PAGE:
- This “Good Natured” article is written by Pam Otto, the manager of nature programs and interpretive services at the Hickory Knolls Discovery Center, a facility of the St. Charles Park District. She can be reached at 630-513-4346 or email@example.com.
They’ve been common sights over the past several weeks: Billowing plumes of smoke erupting above our local parks and preserves. But instead of destruction, these fast-disappearing clouds signal restoration and rebirth.
Now that the weather “seems” to be moderating, you might consider taking a trip out to a nearby natural area that contains prairie or savanna habitat. You’ll likely find that it’s undergone a prescribed burn.
A late winter and early spring that brought favorable conditions — light precipitation, low winds and humidity — made for a bang-up burn season for many local agencies. And now, with spring finally in full swing, we are able to enjoy the benefits of these activities.
The other day I was walking through the Hickory Knolls Natural Area and couldn’t help but notice the way the recently burned prairie had acquired a beautiful hue of green. The blackened stubble of last year’s plants is gradually giving way to this year’s new growth, a varied mix of grasses and forbs (literally, “flowering plants that are not grasses”) across the hills and into the trees.
At first glance, the practice of setting stuff on fire can seem kinda heavy handed, not to mention dangerous. But the fact that burns return nutrients to the soil, combined with the way our native ecosystems are adapted to fire means that the plants and the animals actually emerge healthier because of it.
That’s also why “prescribed burn” has become the preferred term for referring to this management practice. Done properly, by highly trained teams, a burn acts like a prescription that results in renewed vigor along with the very desirable side effect of greater diversity in the plant community.
I’m always amazed at the speed in which a prairie area comes back after a burn. Its secret lies not in the dried leaves and stems above the ground — those disappear in a flash — but rather in the roots that extend many feet down.
Add a little warmth from the sun and little moisture in the form of spring rains (or, this year, spring snows), and those roots release the food they’ve stored all winter in a rush of green shoots.
Other plants (mostly nonnatives, but a few invasive natives too) are not so lucky. With shallow roots and, in the case of certain trees and shrubs, thin barks, they don’t tolerate the heat of a blaze — which is another reason why fire plays such an important role in natural areas management.
Plants that have been introduced here from other parts of the world can enjoy lots of advantages, like a lack of animals that feed on them and a tendency to produce lots of seeds. Left to their own devices, they quickly can form a monoculture that provides little in the way of food or habitat for native wildlife. But fire can be a great equalizer.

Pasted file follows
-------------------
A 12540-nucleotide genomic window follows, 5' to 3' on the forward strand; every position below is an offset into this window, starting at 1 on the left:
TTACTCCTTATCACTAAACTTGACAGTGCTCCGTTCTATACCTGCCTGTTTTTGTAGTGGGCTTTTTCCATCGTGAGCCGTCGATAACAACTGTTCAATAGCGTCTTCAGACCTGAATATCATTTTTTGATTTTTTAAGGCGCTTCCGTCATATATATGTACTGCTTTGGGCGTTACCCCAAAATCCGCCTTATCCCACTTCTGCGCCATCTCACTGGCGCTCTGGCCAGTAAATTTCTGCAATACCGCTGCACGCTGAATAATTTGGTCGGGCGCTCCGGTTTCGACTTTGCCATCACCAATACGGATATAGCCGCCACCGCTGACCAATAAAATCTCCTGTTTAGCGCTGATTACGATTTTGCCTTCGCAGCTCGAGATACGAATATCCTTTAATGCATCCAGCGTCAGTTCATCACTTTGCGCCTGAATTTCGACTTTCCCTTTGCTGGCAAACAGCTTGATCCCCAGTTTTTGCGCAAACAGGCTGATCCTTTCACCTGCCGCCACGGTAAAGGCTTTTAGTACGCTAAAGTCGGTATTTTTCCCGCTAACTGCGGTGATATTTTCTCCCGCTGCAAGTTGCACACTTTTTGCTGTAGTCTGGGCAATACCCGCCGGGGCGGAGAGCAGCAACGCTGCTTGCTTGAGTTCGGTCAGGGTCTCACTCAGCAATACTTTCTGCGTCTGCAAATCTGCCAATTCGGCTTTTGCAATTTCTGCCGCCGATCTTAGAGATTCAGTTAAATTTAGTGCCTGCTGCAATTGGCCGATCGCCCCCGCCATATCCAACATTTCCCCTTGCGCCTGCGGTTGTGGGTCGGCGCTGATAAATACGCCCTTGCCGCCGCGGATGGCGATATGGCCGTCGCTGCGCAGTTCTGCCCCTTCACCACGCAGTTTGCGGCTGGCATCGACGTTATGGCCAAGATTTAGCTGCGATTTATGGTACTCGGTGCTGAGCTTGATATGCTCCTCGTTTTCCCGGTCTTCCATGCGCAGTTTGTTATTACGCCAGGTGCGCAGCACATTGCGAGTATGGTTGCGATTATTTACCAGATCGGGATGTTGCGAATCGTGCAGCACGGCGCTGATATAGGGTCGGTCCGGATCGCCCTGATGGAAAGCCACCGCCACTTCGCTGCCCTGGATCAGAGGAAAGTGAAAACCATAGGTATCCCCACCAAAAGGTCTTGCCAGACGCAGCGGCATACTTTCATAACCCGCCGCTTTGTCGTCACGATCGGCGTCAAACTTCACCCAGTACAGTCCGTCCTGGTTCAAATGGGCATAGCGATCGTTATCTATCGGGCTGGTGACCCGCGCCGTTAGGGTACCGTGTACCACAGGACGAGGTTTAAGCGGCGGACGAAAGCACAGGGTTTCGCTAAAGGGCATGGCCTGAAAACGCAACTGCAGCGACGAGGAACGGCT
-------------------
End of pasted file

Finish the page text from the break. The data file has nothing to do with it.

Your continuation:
Some of you may remember what the area that is now Hickory Knolls was like back in the early 2000s and before. The site where the nature center sits was community garden plots, and what we today call the savanna was, back then, a turfgrass-covered parking area dotted with century-old oaks.
Squirrels lived in the trees, and still do. Birds and insects cavorted among the branches. But the grass was devoid of animal activity, save for the chipmunks and ground squirrels that burrowed into the soil below.
The changeover began in 2009. The grass was allowed to grow long and then was treated with a chemical and burned. I don’t know if you’ve ever seen the roots of any of the various grass species that fall under the broad name of turf, but let me tell you, they are short.
The one-two punch of a little bit of herbicide and a fast-moving fire knocked out the grass and gave our ecological restoration team the substrate they needed to begin planting native seeds and plant plugs.
If you visit Hickory Knolls to check out the ensuing benefits of prescribed burns, be sure and visit this particular spot right behind the building. Save for some die-off at the ends of the oak branches (the unfortunate consequence of the root compaction that occurred during the parking lot years) it’s hard to tell that cars used to outnumber native plants beneath the oaks.
Beginning with woodland wildflowers in April and winding up with diverse goldenrods and asters in September, the space pops with color spring, summer and fall.
And, if you stop by soon, you’ll notice that this area, too, has been burned. Seeing the new plant growth rising amid the scorched twigs and acorn caps is a great reminder: Where there was smoke, there was fire. And now native plants grow higher.
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